Here's everything you need to know about how to submit:
On the occasion of its 70th anniversary, the Ballet Nacional de Cuba tours the U.S. this spring with the resolute Cuban prima ballerina assoluta Alicia Alonso a the helm. Named a National Hero of Labor in Cuba, Alonso, 97, has weathered strained international relations and devastating fiscal challenges to have BNC emerge as a world-class dance company. Her dancers are some of ballet's best. On offer this time are Alonso's Giselle and Don Quixote. The profoundly Cuban company performs in Chicago May 18–20, Tampa May 23, Washington, D.C., May 29–June 3 and Saratoga, New York June 6–8.
We all know that the general population's knowledge of ballet is sometimes...a bit skewed. (See: people touching their fingertips to the top of their head, and Kendall Jenner hopping around at the barre.)
Would your average Joe know how to do ballet's most basic step: a plié? Or, more to the point, even know what it is?
SELF decided to find out.
When Lisset Santander bourréed onstage as Myrtha in BalletMet's Giselle this past February, her consummate portrayal of the Queen of the Wilis was marked by steely grace and litheness. The former Cuban National Ballet dancer had defected to the U.S. at 21, and after two years with the Ohio company, she's now closer to the dance career she says she always wanted: one of limitless possibilities.
For 17 years, James Samson has been the model Paul Taylor dancer. There is something fundamentally decent about his stage persona. He's a tall dancer—six feet—but never imposes himself. He's muscular, but gentle. And when he moves, it is his humanity that shines through, even more than his technique.
But all dancing careers come to an end, and James Samson's is no exception; now 43, he'll be retiring in August, after a final performance at the Teatro Romano in Verona, where he'll be dancing in Cloven Kingdom, Piazzolla Caldera and Promethean Fire.
The wait for Alexei Ratmansky's restaging of Petipa's Harlequinade is almost over! But if you can't wait until American Ballet Theatre officially debuts the ballet at the Metropolitan Opera House on June 6, we've got you covered. ABT brought the Harlequinade characters to life (and to the Alder Mansion in Yonkers, NY) in a short film by Ezra Hurwitz, and it's a guaranteed to make you laugh.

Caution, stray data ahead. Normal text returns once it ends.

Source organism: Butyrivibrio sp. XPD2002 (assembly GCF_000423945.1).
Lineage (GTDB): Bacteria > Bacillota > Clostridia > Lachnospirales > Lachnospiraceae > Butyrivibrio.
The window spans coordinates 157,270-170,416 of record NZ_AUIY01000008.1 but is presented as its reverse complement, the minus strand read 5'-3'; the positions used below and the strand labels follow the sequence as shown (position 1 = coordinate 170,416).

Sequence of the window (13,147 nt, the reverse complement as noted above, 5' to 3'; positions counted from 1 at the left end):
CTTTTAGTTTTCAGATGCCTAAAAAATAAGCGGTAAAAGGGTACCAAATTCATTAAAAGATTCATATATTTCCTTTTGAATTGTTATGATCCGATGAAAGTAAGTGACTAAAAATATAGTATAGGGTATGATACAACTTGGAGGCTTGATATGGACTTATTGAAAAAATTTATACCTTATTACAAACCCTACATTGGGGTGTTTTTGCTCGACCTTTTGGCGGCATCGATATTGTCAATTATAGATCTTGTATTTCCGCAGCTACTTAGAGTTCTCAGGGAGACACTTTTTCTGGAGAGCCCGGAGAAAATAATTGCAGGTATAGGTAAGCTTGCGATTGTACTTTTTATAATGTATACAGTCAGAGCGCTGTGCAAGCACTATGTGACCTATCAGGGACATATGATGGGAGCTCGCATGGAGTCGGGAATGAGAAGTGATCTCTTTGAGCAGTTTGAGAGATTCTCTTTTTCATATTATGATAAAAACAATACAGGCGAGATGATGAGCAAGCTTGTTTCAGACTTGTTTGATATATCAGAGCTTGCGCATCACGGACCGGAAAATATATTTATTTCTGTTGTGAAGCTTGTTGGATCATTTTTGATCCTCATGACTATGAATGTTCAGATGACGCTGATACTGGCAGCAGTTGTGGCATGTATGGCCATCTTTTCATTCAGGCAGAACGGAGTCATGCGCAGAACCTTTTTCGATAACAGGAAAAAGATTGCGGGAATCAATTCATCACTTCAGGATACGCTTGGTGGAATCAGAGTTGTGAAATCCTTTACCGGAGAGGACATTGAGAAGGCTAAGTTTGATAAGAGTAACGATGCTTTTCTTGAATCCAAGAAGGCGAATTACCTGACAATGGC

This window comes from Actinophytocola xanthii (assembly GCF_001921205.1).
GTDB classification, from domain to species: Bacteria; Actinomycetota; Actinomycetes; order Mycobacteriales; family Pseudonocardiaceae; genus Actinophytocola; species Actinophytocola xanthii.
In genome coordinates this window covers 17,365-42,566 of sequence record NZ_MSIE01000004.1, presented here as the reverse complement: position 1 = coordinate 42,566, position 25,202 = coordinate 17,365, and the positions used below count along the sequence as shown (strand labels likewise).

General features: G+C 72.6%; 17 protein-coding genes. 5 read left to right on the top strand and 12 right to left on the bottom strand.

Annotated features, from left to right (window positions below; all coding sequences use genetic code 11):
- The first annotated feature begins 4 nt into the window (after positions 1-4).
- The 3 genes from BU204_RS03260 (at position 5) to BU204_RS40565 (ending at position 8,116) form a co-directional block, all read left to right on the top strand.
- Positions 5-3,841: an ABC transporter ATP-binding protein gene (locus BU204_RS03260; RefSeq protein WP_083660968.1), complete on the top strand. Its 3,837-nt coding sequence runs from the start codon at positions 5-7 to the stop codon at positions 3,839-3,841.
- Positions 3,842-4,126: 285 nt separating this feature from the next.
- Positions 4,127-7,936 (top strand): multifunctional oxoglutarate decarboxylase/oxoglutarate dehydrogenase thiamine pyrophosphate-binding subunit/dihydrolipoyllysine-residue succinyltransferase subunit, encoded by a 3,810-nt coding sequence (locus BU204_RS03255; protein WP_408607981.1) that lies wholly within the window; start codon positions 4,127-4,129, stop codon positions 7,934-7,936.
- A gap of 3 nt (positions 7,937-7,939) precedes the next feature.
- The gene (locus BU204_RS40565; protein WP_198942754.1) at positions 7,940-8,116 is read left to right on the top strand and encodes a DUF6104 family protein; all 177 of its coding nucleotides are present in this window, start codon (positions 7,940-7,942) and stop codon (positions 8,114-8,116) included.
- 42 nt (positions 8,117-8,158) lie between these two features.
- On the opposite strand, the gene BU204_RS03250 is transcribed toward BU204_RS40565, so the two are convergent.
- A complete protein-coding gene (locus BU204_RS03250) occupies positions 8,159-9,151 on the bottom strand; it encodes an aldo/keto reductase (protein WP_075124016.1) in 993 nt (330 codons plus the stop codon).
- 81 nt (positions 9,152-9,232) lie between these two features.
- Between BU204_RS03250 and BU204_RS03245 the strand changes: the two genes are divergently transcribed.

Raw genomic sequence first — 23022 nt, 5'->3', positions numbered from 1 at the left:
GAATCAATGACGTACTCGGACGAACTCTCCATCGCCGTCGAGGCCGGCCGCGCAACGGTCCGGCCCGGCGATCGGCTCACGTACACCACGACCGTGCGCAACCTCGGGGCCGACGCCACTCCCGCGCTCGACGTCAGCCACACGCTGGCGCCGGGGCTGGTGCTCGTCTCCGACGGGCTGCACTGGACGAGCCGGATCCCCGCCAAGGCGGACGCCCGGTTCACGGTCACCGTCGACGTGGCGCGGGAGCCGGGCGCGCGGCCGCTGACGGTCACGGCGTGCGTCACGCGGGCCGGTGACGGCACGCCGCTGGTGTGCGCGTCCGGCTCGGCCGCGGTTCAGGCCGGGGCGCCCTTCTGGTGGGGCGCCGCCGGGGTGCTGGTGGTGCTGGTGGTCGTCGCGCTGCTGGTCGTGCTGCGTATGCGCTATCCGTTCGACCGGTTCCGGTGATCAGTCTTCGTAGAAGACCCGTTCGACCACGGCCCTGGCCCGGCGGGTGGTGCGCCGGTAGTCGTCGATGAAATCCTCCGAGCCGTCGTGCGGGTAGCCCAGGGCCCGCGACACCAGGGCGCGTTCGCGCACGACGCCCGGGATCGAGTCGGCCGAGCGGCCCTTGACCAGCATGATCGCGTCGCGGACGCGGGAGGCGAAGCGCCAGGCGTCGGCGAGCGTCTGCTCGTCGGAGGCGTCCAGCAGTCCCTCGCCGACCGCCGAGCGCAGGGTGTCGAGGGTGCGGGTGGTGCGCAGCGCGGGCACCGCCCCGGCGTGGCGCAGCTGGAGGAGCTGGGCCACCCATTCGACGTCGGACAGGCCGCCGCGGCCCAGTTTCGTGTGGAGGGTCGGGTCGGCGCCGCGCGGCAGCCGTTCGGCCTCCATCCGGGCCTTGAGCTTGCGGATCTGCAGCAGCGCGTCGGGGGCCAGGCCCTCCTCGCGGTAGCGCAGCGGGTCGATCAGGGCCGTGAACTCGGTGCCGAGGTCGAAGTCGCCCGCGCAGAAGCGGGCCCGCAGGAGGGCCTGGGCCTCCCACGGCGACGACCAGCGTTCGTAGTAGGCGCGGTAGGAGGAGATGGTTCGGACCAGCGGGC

When an anonymous letter accused former New York City Ballet leader Peter Martins of sexual harassment last year, it felt like what had long been an open secret—the prevalence of harassment in the dance world—was finally coming to the surface. But the momentum of the #MeToo movement, at least in dance, has since died down.
Martins has retired, though an investigation did not corroborate any of the claims against him. He and former American Ballet Theatre star Marcelo Gomes, who suddenly resigned in December, were the only cases to make national headlines in the U.S. We've barely scratched the surface of the dance world's harassment problem.
Many choreographers have been defeated by Stravinsky's Rite of Spring. However, one dancemaker whose stridency, rhythmic daring and sheer inventiveness could possibly match Stravinsky's is Wayne McGregor. For his first commission from American Ballet Theatre, McGregor has taken on this earth-cracking music in AFTERITE, to premiere at ABT's Spring Gala. Also on the May 21 gala program are excerpts from Alexei Ratmansky's restaging of the comic ballet Harlequinade, the full version of which will premiere next month, and a pièce d'occasion by tapper Michelle Dorrance. May 21–26. abt.org.
If diamonds are a girl's best friend, it's safe to say that faux-diamond earrings are a dancer's best friend. A fixture onstage at just about every competition weekend, these blinged-out baubles are also the surest sign that recital season is upon us again. And what better way to get into the sparkly spirit than by drooling over these 5 diamonds in the rough? (Sorry not sorry!)